“Lebanon’s political leaders need to end their association with Hezbollah. The U.S. won’t achieve this end by withholding aid to blast victims,” the official told CNA.
Toufic Baaklini, president of In Defense of Christians, told CNA it is crucial for American relief funds to go directly to local NGOs and not through the Lebanese government due to its corruption and ties to Hezbollah.
“We want to make sure that people on the ground are receiving the aid and rebuilding their homes,” Baaklini said, adding that he thinks the administration is committed to finding the best way of getting aid “directly to the people.”
Baaklini said he hopes the aid comes through soon because “the winter season is coming.”
Bishop Gregory Mansour of the Eparchy of Saint Maron of Brooklyn told CNA in an interview that following the blast “the need is great.”
“We don’t want to lose the special character of Lebanon,” if Christians are forced by circumstance to leave, Mansour said.
“It’s very clear to every Christian of the Middle East: outside of Lebanon they are minorities,” he added. “They don’t have those freedoms in other parts of the Middle East.”
Mansour said he thinks the administration seems “to understand the importance of helping Lebanon even though Hezbollah is present in the government.”
“They’ve been very careful; nobody wants to fund a government that has close ties to Hezbollah, I don’t blame them,” Mansour said. “But at the same time, they haven’t let the good people of Lebanon feel like they have to swim on their own.”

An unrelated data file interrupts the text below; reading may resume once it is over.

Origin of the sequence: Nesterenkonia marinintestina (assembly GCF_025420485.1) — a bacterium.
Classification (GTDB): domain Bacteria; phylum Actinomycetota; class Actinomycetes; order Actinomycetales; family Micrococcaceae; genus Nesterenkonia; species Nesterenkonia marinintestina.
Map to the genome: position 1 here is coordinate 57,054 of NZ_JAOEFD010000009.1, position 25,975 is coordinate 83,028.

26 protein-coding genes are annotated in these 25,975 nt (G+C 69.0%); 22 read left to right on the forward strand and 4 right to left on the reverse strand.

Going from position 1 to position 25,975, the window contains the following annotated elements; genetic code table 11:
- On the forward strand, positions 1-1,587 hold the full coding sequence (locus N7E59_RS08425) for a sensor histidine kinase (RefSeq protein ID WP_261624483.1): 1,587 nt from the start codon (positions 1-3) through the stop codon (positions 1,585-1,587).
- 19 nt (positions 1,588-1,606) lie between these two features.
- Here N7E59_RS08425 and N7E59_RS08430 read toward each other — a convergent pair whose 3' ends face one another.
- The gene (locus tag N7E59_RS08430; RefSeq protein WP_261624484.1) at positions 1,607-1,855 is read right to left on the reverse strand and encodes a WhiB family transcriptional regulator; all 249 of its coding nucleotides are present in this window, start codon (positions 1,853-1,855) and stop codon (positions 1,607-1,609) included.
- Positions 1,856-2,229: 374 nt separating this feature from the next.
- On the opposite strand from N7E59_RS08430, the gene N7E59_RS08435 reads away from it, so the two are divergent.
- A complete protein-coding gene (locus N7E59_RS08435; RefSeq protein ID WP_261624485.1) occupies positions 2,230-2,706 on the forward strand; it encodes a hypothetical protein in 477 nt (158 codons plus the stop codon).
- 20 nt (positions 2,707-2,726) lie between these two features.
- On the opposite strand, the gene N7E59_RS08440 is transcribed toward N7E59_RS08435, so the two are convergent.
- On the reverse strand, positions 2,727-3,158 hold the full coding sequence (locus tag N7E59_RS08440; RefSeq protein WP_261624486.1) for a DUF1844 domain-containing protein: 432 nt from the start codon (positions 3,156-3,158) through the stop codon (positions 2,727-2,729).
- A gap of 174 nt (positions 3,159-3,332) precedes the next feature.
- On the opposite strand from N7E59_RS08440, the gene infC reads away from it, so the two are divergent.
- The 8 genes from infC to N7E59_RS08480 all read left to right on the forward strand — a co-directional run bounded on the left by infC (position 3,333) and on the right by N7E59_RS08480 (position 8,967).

Marc Malek, the founder of Conquest Capital Group and an advocate for Lebanese Christians, said the matter is of great importance to Lebanese Americans and Christians in the United States.
“We’ve been trying to make a push here as Christians and Lebanese Americans to dedicate some of that money for shelter,” Malek said, arguing that in some cases a small refurbishment can make a home damaged by the blast habitable again.
(Story continues below)
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Robert Nicholson, president and executive director of The Philos Project, told CNA that he would urge a “robust response to the crisis in Lebanon.”
“There’s actually an opportunity in Lebanon to do some of these things we could never have accomplished in other countries,” Nicholson said, pointing to the country’s “historical, cultural, and religious connection to the West.”
Nicholson called for a “creative and strategic” response to the crisis, “using our dollars to help our friends.”
“There is a way for the US government to spend our aid—which we should give—but to do it in a way that actually advances our mission in the country, which is to raise up the good guys and disempower the bad guys,” Nicholson said. “We need to be clever.”